Morning, and – after a stellar (included) breakfast of passionfruit juice, tea, melon, and toast – I latch onto Mark's suggestion that he stay in and convalesce for at least part of today, while I go out and do things (like walking tours) that he would hate. (*) I step out into Stone Town – and am instantly hopelessly lost within narrow, steep, twisting, deeply funky streets. (In fairness, they're also frequently strewn with garbage (and, relatedly I think, feral cats) – Stone Town has dire waste management issues.) Moped riders beep and zip by. Small children conduct toy gun battles in the street. The eye is caught by tiny shops selling clothing, food, and sundries; pharmacies and sewing shops. It is positively energizing.

People wearing traditional garments (long, kaftan-style wrappers; embroidered caps) pad intently by. Everyone says hello as they cross paths in cool courtyards. I begin to unlearn the city habits of avoiding gazes, monitoring shoes, etc. I field a high-five from a five-year old, who simultaneously greets me with "Jambo!" (Here's how relaxed all the friendliness ultimately made me: later, a curio dealer expressed interest in my belt knife; so I took it out and handed it to him.)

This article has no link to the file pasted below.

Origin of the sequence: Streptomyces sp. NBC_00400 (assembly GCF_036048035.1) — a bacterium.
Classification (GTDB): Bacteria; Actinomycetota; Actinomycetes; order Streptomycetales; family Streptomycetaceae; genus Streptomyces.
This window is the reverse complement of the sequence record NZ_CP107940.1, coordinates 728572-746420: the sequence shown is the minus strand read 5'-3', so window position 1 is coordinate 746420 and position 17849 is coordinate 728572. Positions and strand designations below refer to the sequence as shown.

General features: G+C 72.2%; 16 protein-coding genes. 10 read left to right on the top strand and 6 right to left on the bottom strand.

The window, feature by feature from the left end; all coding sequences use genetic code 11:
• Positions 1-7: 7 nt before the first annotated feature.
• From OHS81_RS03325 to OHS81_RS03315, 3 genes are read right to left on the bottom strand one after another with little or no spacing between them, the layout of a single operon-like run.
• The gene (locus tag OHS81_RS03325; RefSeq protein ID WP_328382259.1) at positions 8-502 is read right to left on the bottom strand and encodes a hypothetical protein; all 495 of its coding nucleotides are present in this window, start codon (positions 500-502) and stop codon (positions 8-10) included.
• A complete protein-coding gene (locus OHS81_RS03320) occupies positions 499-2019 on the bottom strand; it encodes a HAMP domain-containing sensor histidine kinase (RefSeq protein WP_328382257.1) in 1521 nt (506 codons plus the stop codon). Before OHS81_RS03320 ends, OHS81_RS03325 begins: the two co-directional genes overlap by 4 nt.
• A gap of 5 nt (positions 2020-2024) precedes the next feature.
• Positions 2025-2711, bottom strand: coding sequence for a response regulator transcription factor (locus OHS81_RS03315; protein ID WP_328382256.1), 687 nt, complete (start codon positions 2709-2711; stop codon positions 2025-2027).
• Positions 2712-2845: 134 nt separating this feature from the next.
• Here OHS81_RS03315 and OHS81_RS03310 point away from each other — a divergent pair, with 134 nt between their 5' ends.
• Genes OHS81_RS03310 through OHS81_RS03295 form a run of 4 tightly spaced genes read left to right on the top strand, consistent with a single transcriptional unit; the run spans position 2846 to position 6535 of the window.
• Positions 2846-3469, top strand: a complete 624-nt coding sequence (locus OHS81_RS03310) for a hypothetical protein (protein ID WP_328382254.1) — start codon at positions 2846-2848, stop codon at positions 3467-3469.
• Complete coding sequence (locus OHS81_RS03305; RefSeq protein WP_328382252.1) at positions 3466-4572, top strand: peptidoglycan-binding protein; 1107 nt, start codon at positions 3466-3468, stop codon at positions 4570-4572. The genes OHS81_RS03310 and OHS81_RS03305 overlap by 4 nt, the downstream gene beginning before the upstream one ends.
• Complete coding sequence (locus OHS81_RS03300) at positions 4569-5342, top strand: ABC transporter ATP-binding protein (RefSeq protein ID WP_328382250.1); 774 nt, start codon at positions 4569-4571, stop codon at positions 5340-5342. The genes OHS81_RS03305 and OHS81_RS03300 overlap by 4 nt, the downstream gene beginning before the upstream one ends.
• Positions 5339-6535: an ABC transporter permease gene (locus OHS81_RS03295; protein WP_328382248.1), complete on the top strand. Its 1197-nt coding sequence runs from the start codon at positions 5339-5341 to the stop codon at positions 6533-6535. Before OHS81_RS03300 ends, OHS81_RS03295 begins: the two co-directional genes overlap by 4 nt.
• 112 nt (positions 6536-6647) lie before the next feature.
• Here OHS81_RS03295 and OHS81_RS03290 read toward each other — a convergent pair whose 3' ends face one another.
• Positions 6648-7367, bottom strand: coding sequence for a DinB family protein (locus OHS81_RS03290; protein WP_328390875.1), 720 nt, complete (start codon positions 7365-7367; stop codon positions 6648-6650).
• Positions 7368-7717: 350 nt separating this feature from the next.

I emerge back onto the water (you always do eventually), and loop around the horn toward a slightly more touristy district (home to Africa House and a few other restaurants that – while still cheap – the locals could never afford to eat at). This leads into a prettier/cleaner courtyard, that houses government buildings, the local office for the World Health Organization – and what's probably the most expensive hotel in town. I go into the latter, hoping for a line on where to find an ATM – but stay for the prettiness.